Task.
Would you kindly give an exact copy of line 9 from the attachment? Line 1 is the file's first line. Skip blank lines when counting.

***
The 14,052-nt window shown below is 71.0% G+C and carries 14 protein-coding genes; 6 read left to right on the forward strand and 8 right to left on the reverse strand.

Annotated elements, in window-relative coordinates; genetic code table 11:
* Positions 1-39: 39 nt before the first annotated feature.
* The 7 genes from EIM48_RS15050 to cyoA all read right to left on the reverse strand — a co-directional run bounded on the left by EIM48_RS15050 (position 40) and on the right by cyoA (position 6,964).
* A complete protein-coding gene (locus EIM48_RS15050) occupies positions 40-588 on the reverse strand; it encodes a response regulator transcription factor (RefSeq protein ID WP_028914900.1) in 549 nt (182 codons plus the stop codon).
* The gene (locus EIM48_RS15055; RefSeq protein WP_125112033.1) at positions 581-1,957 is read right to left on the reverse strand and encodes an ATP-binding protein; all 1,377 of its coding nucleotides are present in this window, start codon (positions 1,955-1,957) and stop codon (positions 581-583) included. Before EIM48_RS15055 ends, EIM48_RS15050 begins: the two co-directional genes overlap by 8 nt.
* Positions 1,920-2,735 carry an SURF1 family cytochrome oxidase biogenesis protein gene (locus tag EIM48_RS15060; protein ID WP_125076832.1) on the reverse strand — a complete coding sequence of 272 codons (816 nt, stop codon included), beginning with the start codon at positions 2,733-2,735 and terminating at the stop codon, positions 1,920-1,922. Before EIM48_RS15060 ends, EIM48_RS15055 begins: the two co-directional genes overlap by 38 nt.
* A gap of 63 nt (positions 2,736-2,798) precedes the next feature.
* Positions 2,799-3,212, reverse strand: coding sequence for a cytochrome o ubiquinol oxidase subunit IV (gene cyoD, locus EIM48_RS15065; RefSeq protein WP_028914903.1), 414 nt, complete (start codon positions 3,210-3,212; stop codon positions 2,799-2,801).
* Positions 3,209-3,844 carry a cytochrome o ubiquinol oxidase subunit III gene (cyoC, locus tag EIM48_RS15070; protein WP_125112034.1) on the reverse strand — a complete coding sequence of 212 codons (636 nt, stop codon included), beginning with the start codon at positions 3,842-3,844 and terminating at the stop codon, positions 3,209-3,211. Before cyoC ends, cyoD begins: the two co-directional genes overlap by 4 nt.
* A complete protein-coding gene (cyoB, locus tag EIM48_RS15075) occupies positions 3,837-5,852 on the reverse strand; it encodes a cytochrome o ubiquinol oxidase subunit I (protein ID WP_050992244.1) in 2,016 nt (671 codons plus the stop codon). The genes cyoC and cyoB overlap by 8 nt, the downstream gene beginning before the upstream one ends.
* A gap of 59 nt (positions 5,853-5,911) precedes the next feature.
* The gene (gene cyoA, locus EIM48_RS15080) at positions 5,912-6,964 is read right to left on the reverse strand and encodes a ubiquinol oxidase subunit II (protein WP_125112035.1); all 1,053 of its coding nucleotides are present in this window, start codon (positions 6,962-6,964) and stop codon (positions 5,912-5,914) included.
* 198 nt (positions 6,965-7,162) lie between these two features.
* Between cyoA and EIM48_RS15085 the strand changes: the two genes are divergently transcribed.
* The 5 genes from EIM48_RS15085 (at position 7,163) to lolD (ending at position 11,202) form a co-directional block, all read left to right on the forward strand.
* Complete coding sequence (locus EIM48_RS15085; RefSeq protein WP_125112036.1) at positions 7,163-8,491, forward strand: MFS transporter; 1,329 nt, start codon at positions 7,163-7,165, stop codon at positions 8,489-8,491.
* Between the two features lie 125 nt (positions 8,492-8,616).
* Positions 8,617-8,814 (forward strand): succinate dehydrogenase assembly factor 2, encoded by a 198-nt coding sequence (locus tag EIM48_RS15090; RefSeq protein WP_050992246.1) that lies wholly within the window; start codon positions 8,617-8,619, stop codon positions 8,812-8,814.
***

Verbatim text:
* Positions 2,799-3,212, reverse strand: coding sequence for a cytochrome o ubiquinol oxidase subunit IV (gene cyoD, locus EIM48_RS15065; RefSeq protein WP_028914903.1), 414 nt, complete (start codon positions 3,210-3,212; stop codon positions 2,799-2,801).